A force not to be reckoned with! Ms Naledi Chirwa is a living inspiration for women all over our nation. An activist and liberator, actor and a mother, with absolutely no fear, Ms Chirwa is determined to better South Africa and advocate for political and social justice in our nation. Mayibuye!
1. How did you realise that, politics and activism was the route that you wanted to take in your life?
There wasn’t a day when I consciously chose politics. I have only ever chosen advocating for justice, for revolution. Politics is one amongst other tools of ensuring that the objective comes to pass.
2. Being a woman, especially a mother, being an activist comes with its challenges and tribulations. Are there any of those challenges that you’d like to share with our readers?
I think any stream of work comes with peculiar challenges for women. We face similar situations as women in the work space (wage inequality in contrast to our male counterparts being one of the prevailing issues) and being a mother also comes with a double fold suppression. Most mothers are single mothers and yet their workers rights don’t protect them or set them apart. On most days I find myself having to choose between showing up for work or an interview, or for my son. This is a predicament that won’t necessarily be faced by a peer who does not have a child
3. I recently read your powerful tribute to Mama Winnie Madikizela-Mandela, who you refer as to a “hero, of a storm, of a volcano, of a hero that lives in all of us. Of a political conscience, of our fighter.” As a woman in politics, I have certainty that she is a great inspiration and anchor of hope. May you please elaborate to our readers what impact uMam’ Winnie has on your life and your political career?
Mama Winnie assisted in creating a model for Black women in politics. She disturbed the fibre of racism and patriarchy and dispossession at the same time. As a mother to her daughters, she sacrificed her livelihood and core identity to further the revolution. She remains a point of reference for strength and inspiration when womaning is suffocating in the spaces I find myself in.
4. The Fees Must Fall Movement reminded South Africans of the class of 1976. Being a student activist is an interesting journey due to lack of support as some parents are usually very reluctant to see their children go through similar challenges that they went through. Did you receive full support from your family or were they a bit sceptical due to your prominence during this movement?
My mother has always been supportive of my journey, be it academic or political. I’ve been involved in student politics since I was 15 serving as the Deputy President of the then Tshwane North College. In fact, on days when I felt like quitting, she was and is my rock. My grandmother was political as well. Activism has always defined the nature of my family and thus my views. Justice is a principle in my family, they support me because of this understanding.
5. Many people are able to find loopholes therefore refusing to support the Fees Must Fall Movement. May you share with our readers why you decided to fight this ongoing battle?
It wasn’t about me. It was about being one with the collective voices of young people in the country. It was about justice. It was about fighting for the dignity of Black children who were dehumanized and ostracized from accessing their basic right because of their skin color and economic condition. Fees Must Fall was the result of the two decade long neglect Black students faced under the facade of democracy. It had to be addressed.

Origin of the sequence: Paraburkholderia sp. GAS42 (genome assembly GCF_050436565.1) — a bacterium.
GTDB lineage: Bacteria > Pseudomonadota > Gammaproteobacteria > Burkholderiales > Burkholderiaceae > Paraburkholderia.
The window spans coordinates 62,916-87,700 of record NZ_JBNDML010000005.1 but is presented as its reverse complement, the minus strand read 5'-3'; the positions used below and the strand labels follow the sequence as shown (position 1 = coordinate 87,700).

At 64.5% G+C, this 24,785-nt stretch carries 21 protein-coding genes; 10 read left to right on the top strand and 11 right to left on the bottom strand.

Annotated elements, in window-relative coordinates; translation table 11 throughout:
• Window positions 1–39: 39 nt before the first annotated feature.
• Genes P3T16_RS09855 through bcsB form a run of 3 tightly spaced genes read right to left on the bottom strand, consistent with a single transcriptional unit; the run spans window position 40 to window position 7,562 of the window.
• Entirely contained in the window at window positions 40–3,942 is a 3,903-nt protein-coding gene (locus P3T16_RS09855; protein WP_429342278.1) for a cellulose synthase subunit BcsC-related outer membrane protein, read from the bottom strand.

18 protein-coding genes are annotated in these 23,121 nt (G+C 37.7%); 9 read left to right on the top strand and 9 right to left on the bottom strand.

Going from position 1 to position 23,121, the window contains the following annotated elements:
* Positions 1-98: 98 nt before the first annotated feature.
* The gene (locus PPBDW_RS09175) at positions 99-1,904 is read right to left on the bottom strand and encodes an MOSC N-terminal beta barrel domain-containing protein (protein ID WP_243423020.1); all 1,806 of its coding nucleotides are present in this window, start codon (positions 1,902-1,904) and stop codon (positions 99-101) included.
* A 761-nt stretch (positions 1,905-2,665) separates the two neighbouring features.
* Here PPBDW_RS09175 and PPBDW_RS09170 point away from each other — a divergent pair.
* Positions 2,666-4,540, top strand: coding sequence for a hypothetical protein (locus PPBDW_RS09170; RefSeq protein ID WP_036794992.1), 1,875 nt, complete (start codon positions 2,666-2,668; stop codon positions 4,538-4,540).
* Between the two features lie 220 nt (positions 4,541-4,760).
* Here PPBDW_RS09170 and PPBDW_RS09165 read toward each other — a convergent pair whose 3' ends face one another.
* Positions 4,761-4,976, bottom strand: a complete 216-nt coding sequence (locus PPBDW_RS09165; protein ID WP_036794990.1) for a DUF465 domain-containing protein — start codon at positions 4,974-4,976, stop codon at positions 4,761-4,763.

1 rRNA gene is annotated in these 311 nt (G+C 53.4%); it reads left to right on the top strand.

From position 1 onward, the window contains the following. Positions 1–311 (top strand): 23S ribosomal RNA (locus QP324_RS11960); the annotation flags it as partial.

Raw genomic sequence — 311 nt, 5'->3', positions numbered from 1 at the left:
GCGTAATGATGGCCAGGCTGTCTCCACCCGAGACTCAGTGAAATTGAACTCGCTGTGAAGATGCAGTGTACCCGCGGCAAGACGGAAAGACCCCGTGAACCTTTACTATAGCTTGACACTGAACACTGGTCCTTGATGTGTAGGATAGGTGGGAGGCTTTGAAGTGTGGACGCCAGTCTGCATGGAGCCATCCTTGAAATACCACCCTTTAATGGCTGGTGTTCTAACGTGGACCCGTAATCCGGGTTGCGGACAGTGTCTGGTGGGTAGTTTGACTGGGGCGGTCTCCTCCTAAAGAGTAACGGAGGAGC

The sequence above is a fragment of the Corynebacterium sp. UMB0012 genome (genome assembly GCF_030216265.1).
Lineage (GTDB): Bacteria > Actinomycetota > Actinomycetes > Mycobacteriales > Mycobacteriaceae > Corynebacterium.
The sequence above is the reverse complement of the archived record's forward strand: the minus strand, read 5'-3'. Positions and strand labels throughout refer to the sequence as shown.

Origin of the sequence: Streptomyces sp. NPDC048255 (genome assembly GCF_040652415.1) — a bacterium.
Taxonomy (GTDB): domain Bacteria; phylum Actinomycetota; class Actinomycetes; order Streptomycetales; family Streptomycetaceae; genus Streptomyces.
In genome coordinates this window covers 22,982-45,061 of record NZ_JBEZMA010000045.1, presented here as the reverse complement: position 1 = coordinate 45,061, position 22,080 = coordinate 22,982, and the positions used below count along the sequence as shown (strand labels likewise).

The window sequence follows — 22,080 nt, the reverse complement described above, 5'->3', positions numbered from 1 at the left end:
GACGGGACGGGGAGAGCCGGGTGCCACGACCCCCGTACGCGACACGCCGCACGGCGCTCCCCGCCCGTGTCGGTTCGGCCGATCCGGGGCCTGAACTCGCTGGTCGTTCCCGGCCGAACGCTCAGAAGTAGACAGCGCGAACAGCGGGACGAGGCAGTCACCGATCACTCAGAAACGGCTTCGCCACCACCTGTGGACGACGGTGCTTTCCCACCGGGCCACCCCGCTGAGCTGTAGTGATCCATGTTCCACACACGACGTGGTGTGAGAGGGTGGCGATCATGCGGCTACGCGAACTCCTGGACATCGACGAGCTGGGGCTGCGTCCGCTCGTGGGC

6. #ThisIsMyVagina is a truly remarkable movement, a call and proclaim of our sexuality as women and one my favourite work as a follower of your work. May you share to our readers, what it is about and any challenges you faced during the eruption of this movement?
People and mostly men, don’t believe that women own their bodies. Women get killed and raped and abused because they are seen as objects ready for consumption and exploitation at the gratification of men and the male gaze. This is My Vagina is a response to not only put patriarchy in its place, but to also proclaim to the self and amongst each other as heterosexual and queer women that the bodies we live in belong to us. It is also not exclusive to trans women in any way as having a vagina does not mean owning monopoly of Black womanhood, This is My Vagina is a response to the violence women face for merely being women.
7. What significant role has the EFF played in your rise and your journey?
Having led the EFF Students Command and having worked as the Media and Liaison Officer of the EFF definitely gave me a bigger platform to be a young activist that is heard and listened to when I speak. I’ve also gotten the opportunity to learn in close proximity, the essence of growing an organization and being amongst our people. The EFF, to many young people, is more than a political alternative, it is a school and a home we have found in the revolution. The EFF is where I learned comradeship and unconditional love for Black people and Black women. The EFF is the place where my yearning for justice got moulded and Groomed. In the words of a fighter, “EFF is a school, we are learning.”
8. Congratulations on your growing acting career, I thoroughly enjoy you on my screen! Do you have any new current projects that we should look out for?
Hahaha. Thank you so much. Being on Ring of Lies was definitely a beautiful surprise. I’m still auditioning. Still writing. Still making work. I can’t speak on my current project as of yet as it’s still in the early stages, but #TheGirlWithTheBlueHair is definitely here to stay.
9.Is there any advice you’d like to share for all the young women that are passionate and determined to make a change through politics or any other factors in their lives?